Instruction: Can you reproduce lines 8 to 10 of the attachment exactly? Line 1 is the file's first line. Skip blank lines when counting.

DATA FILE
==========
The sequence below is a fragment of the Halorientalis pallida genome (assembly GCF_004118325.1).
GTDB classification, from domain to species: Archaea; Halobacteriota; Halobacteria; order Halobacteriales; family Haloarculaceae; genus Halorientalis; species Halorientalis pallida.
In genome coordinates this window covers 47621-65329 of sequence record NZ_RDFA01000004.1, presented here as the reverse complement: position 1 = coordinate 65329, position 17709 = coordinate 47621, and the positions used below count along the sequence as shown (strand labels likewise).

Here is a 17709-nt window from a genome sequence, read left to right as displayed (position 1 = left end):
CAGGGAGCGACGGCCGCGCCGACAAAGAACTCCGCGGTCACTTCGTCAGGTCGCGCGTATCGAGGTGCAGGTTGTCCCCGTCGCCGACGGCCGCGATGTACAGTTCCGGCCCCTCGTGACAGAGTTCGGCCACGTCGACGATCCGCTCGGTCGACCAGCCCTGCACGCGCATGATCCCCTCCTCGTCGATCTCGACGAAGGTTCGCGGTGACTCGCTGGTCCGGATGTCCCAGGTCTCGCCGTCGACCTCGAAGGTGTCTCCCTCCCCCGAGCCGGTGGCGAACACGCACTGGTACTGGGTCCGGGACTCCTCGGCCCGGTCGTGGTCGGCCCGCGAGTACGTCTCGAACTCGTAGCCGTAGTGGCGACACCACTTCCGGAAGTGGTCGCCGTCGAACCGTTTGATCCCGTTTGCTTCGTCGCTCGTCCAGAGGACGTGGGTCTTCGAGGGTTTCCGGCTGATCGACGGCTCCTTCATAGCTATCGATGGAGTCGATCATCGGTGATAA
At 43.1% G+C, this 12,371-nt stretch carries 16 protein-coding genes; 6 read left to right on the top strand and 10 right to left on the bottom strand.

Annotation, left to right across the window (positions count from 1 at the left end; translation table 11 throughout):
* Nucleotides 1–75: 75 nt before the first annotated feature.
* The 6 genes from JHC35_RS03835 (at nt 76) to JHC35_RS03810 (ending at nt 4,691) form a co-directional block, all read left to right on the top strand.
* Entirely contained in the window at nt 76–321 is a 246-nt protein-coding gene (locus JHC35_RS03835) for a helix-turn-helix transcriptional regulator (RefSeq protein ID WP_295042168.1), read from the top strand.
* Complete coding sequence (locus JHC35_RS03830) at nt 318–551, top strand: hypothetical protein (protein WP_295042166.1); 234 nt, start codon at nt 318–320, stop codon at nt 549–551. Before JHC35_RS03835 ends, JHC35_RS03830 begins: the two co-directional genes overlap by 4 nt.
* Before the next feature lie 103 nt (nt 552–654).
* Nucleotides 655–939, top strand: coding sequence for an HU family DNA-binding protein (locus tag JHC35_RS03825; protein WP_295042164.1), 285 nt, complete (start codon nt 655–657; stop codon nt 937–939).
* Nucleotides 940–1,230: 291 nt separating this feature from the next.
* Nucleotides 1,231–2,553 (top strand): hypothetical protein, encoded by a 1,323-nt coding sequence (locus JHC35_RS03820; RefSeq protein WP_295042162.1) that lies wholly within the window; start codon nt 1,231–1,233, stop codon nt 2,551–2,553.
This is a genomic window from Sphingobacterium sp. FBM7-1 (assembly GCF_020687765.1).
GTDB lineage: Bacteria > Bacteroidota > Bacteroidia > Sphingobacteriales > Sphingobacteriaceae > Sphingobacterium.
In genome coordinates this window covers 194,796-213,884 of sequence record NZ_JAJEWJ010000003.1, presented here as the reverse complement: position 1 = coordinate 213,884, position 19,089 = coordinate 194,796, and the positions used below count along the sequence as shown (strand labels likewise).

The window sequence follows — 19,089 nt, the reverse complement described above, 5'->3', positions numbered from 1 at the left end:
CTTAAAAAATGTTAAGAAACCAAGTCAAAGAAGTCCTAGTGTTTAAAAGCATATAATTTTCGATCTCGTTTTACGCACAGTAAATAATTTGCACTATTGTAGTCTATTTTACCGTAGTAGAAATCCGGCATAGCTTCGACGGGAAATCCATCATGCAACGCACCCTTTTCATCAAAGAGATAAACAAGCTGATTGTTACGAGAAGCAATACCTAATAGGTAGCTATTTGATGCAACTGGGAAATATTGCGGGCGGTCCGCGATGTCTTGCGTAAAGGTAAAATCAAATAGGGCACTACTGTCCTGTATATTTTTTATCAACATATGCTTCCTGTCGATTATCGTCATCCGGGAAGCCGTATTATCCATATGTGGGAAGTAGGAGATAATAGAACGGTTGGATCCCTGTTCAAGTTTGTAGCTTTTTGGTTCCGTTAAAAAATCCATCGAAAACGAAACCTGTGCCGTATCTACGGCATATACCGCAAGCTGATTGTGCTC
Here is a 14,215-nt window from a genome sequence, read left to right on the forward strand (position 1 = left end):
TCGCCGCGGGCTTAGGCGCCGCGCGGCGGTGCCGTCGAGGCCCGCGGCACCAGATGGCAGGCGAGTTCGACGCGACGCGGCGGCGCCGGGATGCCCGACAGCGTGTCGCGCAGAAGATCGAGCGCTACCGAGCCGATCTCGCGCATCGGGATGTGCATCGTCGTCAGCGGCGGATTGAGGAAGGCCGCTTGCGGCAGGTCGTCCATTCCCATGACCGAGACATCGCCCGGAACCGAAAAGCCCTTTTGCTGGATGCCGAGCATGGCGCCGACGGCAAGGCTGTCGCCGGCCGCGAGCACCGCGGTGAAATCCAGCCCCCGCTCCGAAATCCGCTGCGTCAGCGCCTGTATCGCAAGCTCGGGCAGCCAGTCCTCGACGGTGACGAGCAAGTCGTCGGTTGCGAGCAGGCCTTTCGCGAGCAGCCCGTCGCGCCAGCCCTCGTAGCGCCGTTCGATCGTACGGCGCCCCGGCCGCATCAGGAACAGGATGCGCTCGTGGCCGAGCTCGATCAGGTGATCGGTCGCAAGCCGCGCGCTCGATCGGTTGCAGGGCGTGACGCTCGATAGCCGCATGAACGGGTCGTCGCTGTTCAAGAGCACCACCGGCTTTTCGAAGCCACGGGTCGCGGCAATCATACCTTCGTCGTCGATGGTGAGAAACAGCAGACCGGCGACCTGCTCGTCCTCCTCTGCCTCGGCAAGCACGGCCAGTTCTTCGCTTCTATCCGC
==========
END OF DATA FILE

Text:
* Nucleotides 1–75: 75 nt before the first annotated feature.
* The 6 genes from JHC35_RS03835 (at nt 76) to JHC35_RS03810 (ending at nt 4,691) form a co-directional block, all read left to right on the top strand.
* Entirely contained in the window at nt 76–321 is a 246-nt protein-coding gene (locus JHC35_RS03835) for a helix-turn-helix transcriptional regulator (RefSeq protein ID WP_295042168.1), read from the top strand.